We've mentioned the Android Market several times, and Google's answer to the Apple AppStore holds its own on the G1. The application database is intelligently managed; the entire list of available software isn't fully synchronized every time you open the Market, only the new titles, and it keeps track of which you've already downloaded and/or installed. Applications you download are installed to the pull-out menu on the home screen, in alphabetical order, keeping it both tidy and well-organized.
Google seem to be taking a different stance to Apple in their management of the Android Market: unlike on the iPhone, apps will go through no vetting before being available to download. Instead, a review & rate system is being implemented, where users score and comment on downloads. The plus side to that is the range of titles (Apple have a habit of pruning out what they don't think is "suitable" for their cellphone) and the speed at which updates can be posted; the negative is the potential for malware or poorly coded apps to get onto at least a handful of devices until the software can be flagged up as harmful.
When installing a new app, Android flags up which services - camera, network, GPS, etc. - it will use. That way, the user can judge whether the software is going to do what it claims it will, or something nefarious. It's useful, but it assumes a degree of understanding that many users just won't have. In a way that's unusual for Android, because you can tell Google have tried hard to make it approachable for entry-level users. The settings menu has easy-to-comprehend descriptions, and the synchronization summary clearly shows which items are up to date and which have encountered problems. Meanwhile the applications manager - with the frustrating exception of a kill switch - runs through how much space each program takes up and what it's properties are. It's an area that Windows Mobile, with its multple, convoluted settings screens and seemingly endless tabs, would do well to learn from.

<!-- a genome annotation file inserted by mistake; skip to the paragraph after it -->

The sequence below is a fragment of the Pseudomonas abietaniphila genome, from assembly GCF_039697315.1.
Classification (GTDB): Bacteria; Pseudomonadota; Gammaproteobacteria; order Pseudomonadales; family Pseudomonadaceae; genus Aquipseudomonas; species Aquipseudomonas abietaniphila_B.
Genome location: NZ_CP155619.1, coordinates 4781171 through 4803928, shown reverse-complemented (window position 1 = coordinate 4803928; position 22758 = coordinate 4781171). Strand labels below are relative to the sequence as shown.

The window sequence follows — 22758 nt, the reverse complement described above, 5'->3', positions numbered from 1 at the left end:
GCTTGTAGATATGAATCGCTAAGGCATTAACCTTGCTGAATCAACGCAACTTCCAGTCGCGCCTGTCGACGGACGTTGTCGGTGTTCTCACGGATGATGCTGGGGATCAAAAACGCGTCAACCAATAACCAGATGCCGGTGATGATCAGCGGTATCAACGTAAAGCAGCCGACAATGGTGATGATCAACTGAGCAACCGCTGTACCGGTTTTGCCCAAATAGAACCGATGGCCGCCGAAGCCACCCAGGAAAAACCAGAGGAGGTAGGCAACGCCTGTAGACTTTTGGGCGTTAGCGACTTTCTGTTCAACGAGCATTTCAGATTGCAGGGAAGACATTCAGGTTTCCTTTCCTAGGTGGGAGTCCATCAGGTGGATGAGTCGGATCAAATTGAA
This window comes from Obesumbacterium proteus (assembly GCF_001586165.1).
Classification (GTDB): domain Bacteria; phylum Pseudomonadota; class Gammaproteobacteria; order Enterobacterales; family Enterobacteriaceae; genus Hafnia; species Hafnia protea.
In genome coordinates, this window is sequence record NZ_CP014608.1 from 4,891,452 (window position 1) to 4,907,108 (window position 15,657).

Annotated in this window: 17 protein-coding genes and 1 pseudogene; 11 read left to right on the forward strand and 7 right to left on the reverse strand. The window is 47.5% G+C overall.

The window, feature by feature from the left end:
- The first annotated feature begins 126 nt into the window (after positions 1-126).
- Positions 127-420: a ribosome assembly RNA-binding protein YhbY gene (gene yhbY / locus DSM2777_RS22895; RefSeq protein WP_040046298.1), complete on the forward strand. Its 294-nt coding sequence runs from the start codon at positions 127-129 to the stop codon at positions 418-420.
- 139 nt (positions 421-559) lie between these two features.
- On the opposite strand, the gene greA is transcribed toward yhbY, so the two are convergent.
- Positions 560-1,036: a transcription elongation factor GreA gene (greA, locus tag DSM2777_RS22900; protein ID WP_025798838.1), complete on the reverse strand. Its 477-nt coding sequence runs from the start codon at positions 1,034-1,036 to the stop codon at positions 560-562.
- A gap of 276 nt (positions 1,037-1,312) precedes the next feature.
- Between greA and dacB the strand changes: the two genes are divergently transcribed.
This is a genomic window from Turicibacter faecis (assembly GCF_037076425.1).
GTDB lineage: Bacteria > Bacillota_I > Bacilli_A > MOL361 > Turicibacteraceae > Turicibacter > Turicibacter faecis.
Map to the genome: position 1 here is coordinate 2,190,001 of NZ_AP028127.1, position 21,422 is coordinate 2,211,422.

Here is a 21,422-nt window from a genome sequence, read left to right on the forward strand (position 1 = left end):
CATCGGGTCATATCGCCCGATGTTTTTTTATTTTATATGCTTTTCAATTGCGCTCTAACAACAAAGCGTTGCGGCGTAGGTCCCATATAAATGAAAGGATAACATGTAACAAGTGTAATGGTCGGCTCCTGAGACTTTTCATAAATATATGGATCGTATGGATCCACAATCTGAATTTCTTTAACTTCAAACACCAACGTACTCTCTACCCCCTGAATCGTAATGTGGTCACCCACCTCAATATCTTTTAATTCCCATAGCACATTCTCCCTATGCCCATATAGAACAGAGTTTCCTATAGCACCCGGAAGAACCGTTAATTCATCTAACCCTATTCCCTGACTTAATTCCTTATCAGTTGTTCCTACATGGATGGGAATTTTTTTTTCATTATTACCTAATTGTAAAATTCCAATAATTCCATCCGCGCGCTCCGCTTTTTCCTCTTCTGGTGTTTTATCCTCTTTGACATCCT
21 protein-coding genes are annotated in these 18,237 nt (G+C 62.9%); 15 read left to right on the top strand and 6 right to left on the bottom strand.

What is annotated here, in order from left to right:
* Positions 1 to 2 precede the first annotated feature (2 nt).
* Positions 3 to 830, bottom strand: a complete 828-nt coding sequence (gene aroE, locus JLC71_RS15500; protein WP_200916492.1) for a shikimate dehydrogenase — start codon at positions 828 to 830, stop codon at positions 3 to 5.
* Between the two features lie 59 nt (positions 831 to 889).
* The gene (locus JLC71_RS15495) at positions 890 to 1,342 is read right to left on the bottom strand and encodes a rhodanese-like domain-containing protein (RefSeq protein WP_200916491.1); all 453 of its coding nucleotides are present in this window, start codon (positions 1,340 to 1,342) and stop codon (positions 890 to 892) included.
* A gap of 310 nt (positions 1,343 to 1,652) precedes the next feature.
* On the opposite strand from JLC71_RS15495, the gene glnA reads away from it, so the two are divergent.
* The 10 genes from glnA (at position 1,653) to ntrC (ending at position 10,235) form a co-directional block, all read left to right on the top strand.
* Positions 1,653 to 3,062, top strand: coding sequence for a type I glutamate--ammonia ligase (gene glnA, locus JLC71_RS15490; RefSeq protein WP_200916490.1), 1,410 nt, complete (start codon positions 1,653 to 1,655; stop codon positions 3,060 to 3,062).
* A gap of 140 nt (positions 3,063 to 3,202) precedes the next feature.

If a key motivation for picking up a new cellphone is the extent to which you can impress friends and family, you'll be pleased to know that the G1 has just such an app. Android obviously includes Google Maps for Mobile, but they've given it some extra wow-factor with compass-enabled Street View. Hold up the phone with Google's street-level photos loaded up and, as you physically turn around, the on-screen representation does so too. It sounds like a gimmick - and indeed it can be, if you're using it to justify your new purchase to your spouse or bank manager - but it's also a handy way of figuring out which way to go at an unfamiliar intersection. When you're finished panning around places you used to live, or stalking ex-partners, the GPS quickly locks on and gives straightforward, accurate directions.
Of course, at its heart the G1 is a phone, and one intended to show off T-Mobile's 3G network to boot. Call quality is, thankfully, excellent, both normally and through the loud, clear speakerphone. T-Mobile's 3G network has surprising reach, too; although the carrier is only really promoting Phoenix and New York City as flooded with their high-speed access, we had no problem getting a 3G signal in San Jose, with next to zero dropped calls.